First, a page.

The actual construction, operation, and apparent advantages of the present invention will be better understood by referring to the drawings which are not necessarily to scale and in which like numerals identify like parts and in which:
FIG. 1 is a sectional view of a portion of a cased wellbore having the whipstock of the present invention in position adjacent an upper production zone;
FIGS. 2 is a partial front view of the whipstock taken between lines 2—2 of FIG. 1;
FIG. 3 is a detailed sectional view of the whipstock of the present invention; and
FIG. 4 is a partial, enlarged sectional view of an opening through the face of the whipstock of FIG. 3 having a dissolvable plug therein.
While the invention will be described in connection with its preferred embodiments, it will be understood that this invention is not limited thereto. On the contrary, the invention is intended to cover all alternatives, modifications, and equivalents which may be included within the spirit and scope of the invention, as defined by the appended claims.
Referring more particularly to the drawings, FIG. 1 illustrates a portion of a well 10 having a wellbore 11 which has been drilled through an upper production formation or zone 12 and a primary, lower production formation of zone 13. Wellbore 11 is shown as being cased with casing 14 to a point near the upper end of lower zone 13 which, in turn, is “open hole” completed. However, as will be fully understood in the art, lower zone 13 may also be cased by extending casing 14 through lower zone 13 and then perforating the casing to establish fluid communication between zone 13 and wellbore 11 without departing from the present invention. Also, as will be understood, although not shown, casing 14 is normally cemented in place within the wellbore. Further, while the present invention will be described in relation to a substantially vertical wellbore 11, it should be understood that the present invention is equally applicable for use in horizontal or inclined wellbores and accordingly, the terms “top and bottom” and “upper and lower”, as used herein, are relative in nature when referring to respective positions within a main wellbore.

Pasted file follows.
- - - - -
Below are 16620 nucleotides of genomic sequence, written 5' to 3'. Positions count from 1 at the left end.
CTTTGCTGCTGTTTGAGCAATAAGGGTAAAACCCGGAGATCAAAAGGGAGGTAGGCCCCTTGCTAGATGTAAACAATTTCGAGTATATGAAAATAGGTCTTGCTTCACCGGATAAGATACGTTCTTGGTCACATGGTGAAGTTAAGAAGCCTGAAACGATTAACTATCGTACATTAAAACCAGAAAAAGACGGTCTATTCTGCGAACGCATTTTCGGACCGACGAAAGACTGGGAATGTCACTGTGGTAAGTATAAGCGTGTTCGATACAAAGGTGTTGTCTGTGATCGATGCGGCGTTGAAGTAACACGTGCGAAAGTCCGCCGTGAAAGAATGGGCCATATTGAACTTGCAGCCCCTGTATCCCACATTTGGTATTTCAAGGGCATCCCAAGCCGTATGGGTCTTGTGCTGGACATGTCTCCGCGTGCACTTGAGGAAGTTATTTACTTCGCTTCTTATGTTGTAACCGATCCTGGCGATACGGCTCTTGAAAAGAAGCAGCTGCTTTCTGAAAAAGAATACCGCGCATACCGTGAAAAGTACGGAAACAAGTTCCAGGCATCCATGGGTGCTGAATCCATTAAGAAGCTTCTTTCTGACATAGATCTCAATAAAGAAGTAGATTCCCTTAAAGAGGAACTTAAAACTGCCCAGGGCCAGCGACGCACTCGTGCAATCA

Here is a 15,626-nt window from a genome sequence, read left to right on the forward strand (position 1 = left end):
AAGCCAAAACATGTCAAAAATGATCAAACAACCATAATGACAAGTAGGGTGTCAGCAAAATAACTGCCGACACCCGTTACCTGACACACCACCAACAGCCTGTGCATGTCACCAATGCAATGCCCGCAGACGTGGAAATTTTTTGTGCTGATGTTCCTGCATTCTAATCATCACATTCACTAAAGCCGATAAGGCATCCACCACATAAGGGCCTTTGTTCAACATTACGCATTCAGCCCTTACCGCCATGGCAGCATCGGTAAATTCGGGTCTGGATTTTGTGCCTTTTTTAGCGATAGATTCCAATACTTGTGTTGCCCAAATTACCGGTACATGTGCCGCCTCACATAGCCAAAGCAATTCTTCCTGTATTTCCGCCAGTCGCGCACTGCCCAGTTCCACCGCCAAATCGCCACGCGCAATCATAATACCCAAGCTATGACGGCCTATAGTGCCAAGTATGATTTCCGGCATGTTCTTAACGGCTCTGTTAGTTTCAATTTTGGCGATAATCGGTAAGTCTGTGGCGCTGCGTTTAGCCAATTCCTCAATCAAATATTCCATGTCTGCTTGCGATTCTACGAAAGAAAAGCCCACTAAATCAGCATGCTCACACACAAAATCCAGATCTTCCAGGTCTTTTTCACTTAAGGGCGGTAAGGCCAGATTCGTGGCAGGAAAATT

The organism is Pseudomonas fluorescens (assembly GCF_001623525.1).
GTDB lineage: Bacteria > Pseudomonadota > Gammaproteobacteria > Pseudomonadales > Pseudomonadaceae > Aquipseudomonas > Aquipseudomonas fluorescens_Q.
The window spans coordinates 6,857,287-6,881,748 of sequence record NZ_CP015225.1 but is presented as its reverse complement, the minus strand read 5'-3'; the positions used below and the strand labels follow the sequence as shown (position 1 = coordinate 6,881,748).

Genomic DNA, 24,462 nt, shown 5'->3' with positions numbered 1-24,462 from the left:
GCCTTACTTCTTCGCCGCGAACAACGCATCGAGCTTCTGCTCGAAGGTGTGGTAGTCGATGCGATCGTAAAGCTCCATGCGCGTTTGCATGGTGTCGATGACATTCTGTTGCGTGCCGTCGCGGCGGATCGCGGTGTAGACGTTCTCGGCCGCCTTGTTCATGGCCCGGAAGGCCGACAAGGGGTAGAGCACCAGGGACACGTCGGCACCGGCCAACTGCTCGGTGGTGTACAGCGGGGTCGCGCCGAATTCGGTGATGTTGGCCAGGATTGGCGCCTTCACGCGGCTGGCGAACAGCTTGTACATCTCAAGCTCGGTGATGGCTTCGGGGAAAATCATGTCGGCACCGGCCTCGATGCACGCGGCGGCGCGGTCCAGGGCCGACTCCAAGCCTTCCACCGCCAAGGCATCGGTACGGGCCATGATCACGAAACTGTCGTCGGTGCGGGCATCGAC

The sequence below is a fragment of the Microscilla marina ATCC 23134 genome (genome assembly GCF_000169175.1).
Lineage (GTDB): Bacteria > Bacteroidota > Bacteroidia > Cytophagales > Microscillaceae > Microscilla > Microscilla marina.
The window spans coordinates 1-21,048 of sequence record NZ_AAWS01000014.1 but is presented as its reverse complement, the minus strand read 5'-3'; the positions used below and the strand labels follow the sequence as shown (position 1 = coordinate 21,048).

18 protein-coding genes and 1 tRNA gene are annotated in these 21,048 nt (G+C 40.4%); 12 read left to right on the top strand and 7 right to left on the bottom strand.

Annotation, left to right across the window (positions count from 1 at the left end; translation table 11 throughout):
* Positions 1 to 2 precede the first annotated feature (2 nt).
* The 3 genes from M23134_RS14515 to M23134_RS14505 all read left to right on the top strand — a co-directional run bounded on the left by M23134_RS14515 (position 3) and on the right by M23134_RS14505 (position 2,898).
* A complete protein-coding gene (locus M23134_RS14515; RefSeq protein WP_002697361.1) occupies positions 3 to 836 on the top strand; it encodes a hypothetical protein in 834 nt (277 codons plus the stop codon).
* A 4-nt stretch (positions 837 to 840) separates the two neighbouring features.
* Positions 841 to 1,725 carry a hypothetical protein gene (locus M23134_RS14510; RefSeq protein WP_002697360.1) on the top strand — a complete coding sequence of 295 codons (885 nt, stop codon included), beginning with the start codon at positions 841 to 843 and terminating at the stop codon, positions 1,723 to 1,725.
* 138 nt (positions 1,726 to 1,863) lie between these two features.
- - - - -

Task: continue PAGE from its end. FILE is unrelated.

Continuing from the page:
In a typical well 10 such as that shown in FIG. 1, the upper portion of wellbore 11 is cased and hydrocarbons (e.g. oil and gas) are produced from lower primary zone 13 through a tubing string (not shown) in wellbore 11 while any production from upper zone 12 is blocked by casing 14. When production from lower zone 13 drops to an undesirable level or for any other reason it becomes desirable to increase production from well 10, the whipstock 15 of the present invention is run into wellbore 11 on a workstring (not shown) and is positioned within casing 14 at a point adjacent or above the upper zone 12. Whipstock 15 can be supported within casing 14 by any well known means (e.g. packer/anchor 16) which, in turn, has been previously set at the desired depth within casing 14 by standard techniques.
The basic configuration of whipstock 15 is similar to that of many prior art, conventional whipstocks in that it is formed from a hardened material, e.g. steel, and is comprised of an elongated body 17 which is substantially cylindrical at its lower portion and is inclined or tapered along a portion (i.e. tapered portion 18) of its length towards its upper end 19. The surface or face of the tapered portion may be somewhat concaved (e.g. concaved face 20, FIG. 2) as is typical with whipstocks of this type. However, in accordance with the present invention, present whipstock 15 differs from this basic configuration in many significant aspects as will now be set forth and as best seen in FIG. 3.